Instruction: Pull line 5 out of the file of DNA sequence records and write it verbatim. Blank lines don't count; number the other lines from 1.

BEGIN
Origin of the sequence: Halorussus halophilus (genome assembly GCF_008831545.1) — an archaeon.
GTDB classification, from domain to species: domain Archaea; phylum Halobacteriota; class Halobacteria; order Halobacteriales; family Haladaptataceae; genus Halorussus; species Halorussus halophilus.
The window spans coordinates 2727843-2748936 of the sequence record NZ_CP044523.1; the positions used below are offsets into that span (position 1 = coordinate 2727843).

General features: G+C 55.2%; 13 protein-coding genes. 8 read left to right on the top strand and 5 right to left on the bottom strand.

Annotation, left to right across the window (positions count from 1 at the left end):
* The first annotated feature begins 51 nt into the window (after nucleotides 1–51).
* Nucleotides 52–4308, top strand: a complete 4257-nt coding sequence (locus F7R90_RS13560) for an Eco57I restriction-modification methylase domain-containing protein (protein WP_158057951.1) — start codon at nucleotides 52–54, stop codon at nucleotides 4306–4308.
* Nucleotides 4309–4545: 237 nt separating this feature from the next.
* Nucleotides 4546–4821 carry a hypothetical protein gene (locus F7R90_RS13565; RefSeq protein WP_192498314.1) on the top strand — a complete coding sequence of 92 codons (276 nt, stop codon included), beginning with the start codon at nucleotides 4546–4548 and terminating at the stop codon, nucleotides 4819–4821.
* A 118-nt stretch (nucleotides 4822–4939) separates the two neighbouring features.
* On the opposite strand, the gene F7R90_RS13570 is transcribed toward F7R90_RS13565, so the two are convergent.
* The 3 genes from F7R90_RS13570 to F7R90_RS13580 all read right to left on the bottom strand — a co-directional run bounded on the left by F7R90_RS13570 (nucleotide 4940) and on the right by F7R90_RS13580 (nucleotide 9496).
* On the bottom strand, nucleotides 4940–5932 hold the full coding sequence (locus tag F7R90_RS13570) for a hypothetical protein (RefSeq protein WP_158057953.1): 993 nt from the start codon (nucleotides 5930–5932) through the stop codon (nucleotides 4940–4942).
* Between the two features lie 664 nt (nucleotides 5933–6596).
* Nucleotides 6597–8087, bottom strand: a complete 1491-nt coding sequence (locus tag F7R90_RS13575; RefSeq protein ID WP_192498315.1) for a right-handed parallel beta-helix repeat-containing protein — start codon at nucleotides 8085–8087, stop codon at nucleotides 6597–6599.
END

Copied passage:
Annotation, left to right across the window (positions count from 1 at the left end):